“An obsession with short-term results will destroy value in any business where it’s allowed to reign unchecked” – Don Peppers - US Author and Customer Service Specialist
The new CEO of Barclays, Anthony Jenkins, got off to a good start by saying the right words about what Barclays, and the other banks, need to do to restore not just the public trust, but also their staff's trust, in what was once an excellent company. He deserves the benefit of the doubt until we see if he really means it.
It reminded me of the above quote by Don Peppers which was made at a conference where he and I were speaking, several years ago now, and well before the world crisis. It is never truer, and goes with another heard often around the same time, along the lines that no company can ‘cut’ its way to long-term success.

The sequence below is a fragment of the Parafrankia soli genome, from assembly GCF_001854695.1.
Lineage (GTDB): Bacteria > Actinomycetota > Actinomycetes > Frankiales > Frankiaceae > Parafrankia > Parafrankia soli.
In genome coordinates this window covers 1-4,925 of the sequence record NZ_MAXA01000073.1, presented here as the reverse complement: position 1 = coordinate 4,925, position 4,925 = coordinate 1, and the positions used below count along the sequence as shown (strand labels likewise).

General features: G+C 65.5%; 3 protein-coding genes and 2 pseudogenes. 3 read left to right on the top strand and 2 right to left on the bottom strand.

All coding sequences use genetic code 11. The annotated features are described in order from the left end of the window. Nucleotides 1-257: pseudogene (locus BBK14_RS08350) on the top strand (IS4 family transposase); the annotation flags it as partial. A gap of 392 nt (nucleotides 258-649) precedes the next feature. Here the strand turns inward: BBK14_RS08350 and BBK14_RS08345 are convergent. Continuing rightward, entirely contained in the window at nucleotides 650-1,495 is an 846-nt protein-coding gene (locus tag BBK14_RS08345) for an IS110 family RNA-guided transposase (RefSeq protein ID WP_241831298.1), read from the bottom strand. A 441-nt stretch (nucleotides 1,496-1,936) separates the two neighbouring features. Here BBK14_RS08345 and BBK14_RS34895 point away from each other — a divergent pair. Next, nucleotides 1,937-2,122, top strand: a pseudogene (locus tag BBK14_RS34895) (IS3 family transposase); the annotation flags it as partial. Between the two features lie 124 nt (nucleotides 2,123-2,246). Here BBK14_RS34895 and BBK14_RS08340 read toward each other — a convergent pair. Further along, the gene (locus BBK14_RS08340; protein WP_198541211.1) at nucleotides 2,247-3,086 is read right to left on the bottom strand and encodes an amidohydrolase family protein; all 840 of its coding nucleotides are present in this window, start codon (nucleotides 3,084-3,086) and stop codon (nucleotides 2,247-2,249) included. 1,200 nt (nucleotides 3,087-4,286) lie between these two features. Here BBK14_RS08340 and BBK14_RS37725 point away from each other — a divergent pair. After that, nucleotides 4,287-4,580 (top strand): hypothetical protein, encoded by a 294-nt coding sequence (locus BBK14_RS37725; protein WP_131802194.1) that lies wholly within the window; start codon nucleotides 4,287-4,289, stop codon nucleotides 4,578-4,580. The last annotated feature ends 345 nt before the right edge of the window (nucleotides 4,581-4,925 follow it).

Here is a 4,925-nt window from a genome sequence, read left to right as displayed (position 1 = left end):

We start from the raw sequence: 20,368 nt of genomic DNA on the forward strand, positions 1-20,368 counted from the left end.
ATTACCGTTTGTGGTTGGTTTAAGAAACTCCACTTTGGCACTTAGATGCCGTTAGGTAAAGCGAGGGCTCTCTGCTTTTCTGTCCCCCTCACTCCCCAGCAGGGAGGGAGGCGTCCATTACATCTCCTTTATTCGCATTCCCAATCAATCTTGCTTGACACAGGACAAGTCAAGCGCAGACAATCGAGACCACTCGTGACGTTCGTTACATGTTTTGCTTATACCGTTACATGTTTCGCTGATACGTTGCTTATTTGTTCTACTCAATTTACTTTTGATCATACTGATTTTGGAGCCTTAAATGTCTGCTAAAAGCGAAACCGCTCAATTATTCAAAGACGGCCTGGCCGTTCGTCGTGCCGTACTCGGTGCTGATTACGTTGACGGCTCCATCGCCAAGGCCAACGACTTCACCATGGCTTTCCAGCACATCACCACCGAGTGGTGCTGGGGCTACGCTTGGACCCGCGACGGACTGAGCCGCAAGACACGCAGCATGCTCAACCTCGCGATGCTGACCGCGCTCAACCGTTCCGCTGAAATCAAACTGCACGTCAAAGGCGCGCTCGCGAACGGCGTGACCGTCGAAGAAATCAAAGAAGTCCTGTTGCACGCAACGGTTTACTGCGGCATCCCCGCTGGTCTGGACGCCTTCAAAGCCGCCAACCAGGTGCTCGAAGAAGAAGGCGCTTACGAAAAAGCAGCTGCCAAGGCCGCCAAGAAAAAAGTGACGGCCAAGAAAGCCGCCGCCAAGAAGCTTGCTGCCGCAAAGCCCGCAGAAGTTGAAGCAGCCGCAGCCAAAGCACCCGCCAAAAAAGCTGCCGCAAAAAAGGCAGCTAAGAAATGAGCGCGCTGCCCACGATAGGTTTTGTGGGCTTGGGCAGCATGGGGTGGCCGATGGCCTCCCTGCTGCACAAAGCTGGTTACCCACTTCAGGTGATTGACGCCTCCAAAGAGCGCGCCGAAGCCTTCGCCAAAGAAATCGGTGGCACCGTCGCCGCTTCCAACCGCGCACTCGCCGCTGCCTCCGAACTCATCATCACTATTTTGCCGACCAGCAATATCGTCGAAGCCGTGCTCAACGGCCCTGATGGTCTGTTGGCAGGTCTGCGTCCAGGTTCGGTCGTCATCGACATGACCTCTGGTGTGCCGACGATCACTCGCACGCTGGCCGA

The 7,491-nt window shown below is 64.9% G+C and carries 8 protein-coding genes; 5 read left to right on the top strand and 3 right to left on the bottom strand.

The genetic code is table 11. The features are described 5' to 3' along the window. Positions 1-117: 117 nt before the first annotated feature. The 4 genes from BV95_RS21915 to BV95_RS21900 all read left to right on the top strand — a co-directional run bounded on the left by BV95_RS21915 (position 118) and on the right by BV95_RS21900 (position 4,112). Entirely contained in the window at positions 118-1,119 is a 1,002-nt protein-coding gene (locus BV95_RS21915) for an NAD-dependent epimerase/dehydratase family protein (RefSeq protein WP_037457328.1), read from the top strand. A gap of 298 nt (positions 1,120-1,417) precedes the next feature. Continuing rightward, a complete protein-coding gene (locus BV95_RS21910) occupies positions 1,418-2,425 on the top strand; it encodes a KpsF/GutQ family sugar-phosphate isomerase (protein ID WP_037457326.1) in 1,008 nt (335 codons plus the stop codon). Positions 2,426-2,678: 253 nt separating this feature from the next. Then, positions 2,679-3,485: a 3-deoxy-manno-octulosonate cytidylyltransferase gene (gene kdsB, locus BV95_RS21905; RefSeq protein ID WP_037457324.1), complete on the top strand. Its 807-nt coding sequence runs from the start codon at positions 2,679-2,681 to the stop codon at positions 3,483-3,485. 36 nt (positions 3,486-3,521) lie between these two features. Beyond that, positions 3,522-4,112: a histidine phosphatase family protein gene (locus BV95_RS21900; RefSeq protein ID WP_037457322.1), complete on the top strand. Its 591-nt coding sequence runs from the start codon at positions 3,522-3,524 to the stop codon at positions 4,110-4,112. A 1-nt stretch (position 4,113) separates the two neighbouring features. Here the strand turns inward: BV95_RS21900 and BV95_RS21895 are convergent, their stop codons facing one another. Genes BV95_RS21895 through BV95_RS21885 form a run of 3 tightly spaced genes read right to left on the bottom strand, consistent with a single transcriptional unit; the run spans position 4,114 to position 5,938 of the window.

These are particularly true points where the organisation realises that real success comes from giving great customer service, and embarks on this journey with commitment and resolve: John Lewis and Tesco would be good examples here. It takes time to make the changes needed in attitude, management direction and even in having the right people to do it – some heads must roll if they are focused on short-term sales and profit goals ahead of longer-term stability and success.
THE top priority for ANY business isn't always what most people think it is. Actually it's to still be around in the future—ong term. And yet so few major companies of the 50s and 60s are still here. Why? Well a big factor surely has been their focusing on the wrong, short-term targets whilst forgetting long-term consistency and stability.
When I was with Ford, in the US, I remember some of my colleagues coming back from a visit to Toyota and being introduced to their 100-Year Strategist! This was an incredible insight into our short-term focus on everything, and madel a big impact on us. If you haven't got one, there's never a better time to appoint one!